Regulatory Initiatives Grid launched ahead of schedule

The Regulatory Initiatives Grid, due to be launched in Summer 2020, has been rolled out ahead of schedule to help firms struggling with regulatory burdens following the COVID-19 outbreak.

Financial Buildings representing FCA's regulatory initiatives Grid

Regulatory Initiatives Grid launched ahead of schedule

The Regulatory Initiatives Grid, due to be launched in Summer 2020, has been rolled out ahead of schedule to help firms struggling with regulatory burdens following the COVID-19 outbreak.

The UK’s Financial Conduct Authority (FCA) has announced that the Regulatory Initiatives Grid (the Grid) has been launched ahead of schedule to help firms that are “stretched” by the coronavirus pandemic. The Grid was originally announced in Chancellor Rishi Sunak’s 2020 Spring Budget with a view to being launched in “summer 2020”. However, owing to the current pandemic, the strains it is placing on many firms, and the regulatory changes that have come about because of it – the project has been brought forward.

What is ‘the Grid’?

The goal of the Grid is simple: to enable regulated financial institutions to manage their regulatory obligations and better-prepare for upcoming changes. The Grid is managed by the Financial Services Regulatory Initiatives Forum (the Forum), which is comprised of key financial bodies including FCA, Bank of England, the Competition and Markets Authority and HM Treasury, among others. It aims to provide a two-year horizon scan of major upcoming regulatory initiatives, including the transition from LIBOR and legislation surrounding Brexit.

The Grid is organised by sector and includes a multi-sector chapter. It separates regulatory events into three, distinct periods: the near-term (until the end of Summer 2020); the medium-term (end of summer to March 2021; and the longer-term (April 2021 onwards). Regulatory initiatives have only been included where they have already been made accessible to the public and where the forum considers they will have an “individually significant operational impact during implementation.”

The Grid will run as an initial 12-month pilot and will be published at least twice a year. As a pilot, the FCA and the forum is welcoming feedback to the initiative and how it could be developed.

Mitigating regulatory burden: more can be done

Commenting on the Grid, FCA Interim Chief Executive and Forum Co-Chair, Christopher Woolard, said: “At any time it’s important for regulators to do what they can to help firms plan, but it’s all the more vital in difficult times like these… Financial services firms need to know what regulatory work is coming down the track, and this Grid will give them the opportunity and time to prepare.”

The Grid shows that UK regulators across the board are aware of the regulatory challenges that financial institutions are subject to and is a firm sign that they are serious about ensuring firms are keeping on top of regulatory changes. The Grid goes some way to enabling and aiding the change management process. However, it is a small step in an industry that is inundated by constant changes.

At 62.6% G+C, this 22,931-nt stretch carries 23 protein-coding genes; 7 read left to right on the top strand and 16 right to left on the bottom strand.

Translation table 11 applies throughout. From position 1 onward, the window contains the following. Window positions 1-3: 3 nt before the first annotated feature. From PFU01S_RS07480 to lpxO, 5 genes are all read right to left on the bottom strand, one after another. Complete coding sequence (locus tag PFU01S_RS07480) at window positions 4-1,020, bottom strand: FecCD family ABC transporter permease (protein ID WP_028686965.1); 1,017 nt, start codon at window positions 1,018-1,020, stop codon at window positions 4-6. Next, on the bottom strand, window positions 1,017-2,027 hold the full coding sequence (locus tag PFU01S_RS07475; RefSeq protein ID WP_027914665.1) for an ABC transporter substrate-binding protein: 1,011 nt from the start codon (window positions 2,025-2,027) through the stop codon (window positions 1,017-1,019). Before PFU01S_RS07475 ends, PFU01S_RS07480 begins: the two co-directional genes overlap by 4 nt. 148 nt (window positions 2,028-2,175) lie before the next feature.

The Grid is not comprehensive and only covers substantial changes from UK regulators. It does not cover changes across jurisdictions, or those smaller, less operational changes which are harder to spot. Firms will need to trace and track these regulations through their existing processes – a task that can be time consuming and clunky if using manual methods.

While the Grid is a helpful tool, the industry should not lose sight of the fact that this is another regulatory source that change management teams will need to add to their repertoire and manage systematically. The process of keeping abreast of these changes will remain complex and potentially labour intensive.

CUBE’s response

CUBE believes that the most effective means of managing regulatory change is through automated regulatory change management. Automated compliance platforms, such as CUBE, use regulatory intelligence to scan the length and breadth of the regulatory horizon – across jurisdictions – to enable firms to anticipate, plan for and implement regulatory changes. Easing the burden of regulatory change has always been a priority for CUBE, and we welcome the Forum’s steps towards mitigating the effects of regulatory change – especially during this challenging time.

Commenting on the change developments, CUBE’s Head of Americas, Rob Fulcher, said “It’s an understandable and very much welcomed move by the Forum during uncertain and for many, unprecedented times. While the market is catching its breath, staying compliant and planning for change has not and cannot stop. The Regulatory Initiatives Grid should provide firms with a new focus and framework to guide their compliance and regulatory employees.

Not too dissimilar, CUBE was born out of the uncertain time and high regulatory-pressure of a post financial-crash era. During a time of ultra-high velocity and volume of new and changing regulations, CUBE’s solutions were designed to automatically capture, classify, filter, map and deliver relevant regulations in order for clients to assess impact and prioritize actions in a more efficient manner. CUBE currently monitors over 2000 Issuing Bodies globally; the announcement and guidance stemming from the Regulatory Initiates Grid will become yet another source that CUBE will capture, process and deliver as Regulatory Intelligence to our clients.

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